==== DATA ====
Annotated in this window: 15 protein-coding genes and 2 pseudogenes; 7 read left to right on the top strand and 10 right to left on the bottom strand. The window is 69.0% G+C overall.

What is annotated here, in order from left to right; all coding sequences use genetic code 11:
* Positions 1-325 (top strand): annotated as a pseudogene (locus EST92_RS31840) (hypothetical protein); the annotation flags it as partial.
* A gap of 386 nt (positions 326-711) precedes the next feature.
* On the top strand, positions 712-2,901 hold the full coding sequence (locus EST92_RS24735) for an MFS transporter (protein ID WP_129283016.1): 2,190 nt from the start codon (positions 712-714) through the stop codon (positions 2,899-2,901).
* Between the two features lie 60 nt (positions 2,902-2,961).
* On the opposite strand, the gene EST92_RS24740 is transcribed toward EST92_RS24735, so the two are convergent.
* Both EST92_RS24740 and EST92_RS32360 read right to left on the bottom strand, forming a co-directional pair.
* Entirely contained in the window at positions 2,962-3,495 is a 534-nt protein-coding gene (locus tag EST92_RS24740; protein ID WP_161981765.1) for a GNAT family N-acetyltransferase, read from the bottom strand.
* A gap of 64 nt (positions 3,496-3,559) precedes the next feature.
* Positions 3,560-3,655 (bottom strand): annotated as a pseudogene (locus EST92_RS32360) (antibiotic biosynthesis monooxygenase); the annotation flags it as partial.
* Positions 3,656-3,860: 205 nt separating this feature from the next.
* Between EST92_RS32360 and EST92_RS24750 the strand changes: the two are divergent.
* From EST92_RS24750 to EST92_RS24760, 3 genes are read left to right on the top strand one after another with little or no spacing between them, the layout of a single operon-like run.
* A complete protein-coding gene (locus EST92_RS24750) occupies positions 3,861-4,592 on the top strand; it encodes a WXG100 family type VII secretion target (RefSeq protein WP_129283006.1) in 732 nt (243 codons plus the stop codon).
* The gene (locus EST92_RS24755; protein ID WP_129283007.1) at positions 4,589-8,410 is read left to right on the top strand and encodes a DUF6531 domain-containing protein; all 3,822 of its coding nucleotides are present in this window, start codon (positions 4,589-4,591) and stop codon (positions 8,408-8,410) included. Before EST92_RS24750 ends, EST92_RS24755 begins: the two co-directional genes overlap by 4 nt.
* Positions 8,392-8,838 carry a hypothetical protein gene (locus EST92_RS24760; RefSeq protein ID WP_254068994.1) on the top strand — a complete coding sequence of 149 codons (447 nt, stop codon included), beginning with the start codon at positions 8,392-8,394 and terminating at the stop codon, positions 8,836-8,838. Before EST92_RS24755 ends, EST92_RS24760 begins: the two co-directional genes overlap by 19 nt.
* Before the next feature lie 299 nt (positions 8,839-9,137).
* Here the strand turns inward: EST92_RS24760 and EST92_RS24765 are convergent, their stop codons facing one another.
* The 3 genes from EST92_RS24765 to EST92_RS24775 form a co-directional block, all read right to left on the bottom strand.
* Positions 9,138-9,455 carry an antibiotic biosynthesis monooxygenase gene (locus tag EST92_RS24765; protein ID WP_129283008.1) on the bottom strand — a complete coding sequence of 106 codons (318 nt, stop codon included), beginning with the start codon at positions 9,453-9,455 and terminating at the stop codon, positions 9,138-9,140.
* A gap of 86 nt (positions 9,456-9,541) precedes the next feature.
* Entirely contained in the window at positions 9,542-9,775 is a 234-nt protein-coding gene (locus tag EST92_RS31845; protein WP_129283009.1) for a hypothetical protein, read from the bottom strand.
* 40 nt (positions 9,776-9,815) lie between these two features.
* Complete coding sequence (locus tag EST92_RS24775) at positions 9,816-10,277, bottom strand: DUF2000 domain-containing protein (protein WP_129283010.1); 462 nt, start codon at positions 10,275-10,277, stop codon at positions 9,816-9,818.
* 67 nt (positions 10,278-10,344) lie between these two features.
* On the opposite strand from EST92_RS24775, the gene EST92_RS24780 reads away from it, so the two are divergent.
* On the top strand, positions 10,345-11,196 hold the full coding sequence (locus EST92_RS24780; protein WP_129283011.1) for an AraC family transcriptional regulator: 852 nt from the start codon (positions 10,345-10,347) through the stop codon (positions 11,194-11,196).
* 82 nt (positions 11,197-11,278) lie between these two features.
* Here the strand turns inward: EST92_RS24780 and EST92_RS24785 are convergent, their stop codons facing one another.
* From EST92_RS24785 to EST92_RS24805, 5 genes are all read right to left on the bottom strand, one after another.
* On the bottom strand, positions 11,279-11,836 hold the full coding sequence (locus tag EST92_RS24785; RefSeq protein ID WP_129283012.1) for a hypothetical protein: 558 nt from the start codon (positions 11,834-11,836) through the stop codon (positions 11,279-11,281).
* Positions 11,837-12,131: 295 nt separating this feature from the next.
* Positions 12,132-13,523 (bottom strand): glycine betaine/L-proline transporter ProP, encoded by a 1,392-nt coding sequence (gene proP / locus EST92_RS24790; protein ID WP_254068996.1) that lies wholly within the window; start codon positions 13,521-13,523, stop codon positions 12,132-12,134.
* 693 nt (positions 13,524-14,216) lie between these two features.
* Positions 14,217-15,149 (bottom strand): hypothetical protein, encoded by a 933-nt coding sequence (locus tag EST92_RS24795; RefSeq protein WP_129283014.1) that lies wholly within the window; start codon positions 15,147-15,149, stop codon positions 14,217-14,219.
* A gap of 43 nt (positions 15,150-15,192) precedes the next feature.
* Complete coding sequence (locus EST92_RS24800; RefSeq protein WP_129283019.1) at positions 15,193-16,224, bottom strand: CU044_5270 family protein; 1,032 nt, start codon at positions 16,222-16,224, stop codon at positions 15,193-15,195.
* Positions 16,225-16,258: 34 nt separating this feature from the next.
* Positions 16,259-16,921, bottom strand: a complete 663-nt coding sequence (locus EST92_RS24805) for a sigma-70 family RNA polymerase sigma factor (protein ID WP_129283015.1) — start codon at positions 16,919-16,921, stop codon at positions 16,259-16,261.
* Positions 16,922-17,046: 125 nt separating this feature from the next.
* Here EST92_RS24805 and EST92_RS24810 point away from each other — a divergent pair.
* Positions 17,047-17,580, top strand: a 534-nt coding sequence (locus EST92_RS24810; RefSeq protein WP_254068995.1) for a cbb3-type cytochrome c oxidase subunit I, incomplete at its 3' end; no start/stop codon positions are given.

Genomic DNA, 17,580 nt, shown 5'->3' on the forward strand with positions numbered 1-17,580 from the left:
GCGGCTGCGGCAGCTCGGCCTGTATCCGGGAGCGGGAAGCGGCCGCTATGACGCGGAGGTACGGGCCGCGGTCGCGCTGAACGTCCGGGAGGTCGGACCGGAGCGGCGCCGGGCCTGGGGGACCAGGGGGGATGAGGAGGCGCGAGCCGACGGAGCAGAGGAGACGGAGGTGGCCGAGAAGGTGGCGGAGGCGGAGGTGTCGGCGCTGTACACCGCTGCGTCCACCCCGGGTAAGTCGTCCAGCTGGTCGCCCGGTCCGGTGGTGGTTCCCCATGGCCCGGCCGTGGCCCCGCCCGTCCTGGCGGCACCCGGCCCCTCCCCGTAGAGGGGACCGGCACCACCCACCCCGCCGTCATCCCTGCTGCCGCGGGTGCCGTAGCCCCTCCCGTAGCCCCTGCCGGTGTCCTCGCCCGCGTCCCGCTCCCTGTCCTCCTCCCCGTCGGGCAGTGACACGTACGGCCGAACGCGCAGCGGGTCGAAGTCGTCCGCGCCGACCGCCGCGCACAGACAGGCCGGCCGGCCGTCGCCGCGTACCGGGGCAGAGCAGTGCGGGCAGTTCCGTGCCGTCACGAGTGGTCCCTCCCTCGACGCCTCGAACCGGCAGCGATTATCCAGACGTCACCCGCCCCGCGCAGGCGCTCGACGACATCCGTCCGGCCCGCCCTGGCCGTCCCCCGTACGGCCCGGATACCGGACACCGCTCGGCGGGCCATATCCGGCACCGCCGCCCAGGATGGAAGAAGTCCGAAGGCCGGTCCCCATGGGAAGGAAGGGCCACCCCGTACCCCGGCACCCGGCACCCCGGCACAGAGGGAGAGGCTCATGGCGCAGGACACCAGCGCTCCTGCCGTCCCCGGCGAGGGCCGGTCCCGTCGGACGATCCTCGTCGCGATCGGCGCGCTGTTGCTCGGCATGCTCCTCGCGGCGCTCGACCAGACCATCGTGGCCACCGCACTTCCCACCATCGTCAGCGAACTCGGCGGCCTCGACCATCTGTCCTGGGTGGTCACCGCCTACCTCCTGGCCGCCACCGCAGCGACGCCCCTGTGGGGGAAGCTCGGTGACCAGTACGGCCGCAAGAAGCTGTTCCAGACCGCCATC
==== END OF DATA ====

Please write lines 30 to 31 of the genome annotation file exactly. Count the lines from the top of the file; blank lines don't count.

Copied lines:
* Here the strand turns inward: EST92_RS24780 and EST92_RS24785 are convergent, their stop codons facing one another.
* From EST92_RS24785 to EST92_RS24805, 5 genes are all read right to left on the bottom strand, one after another.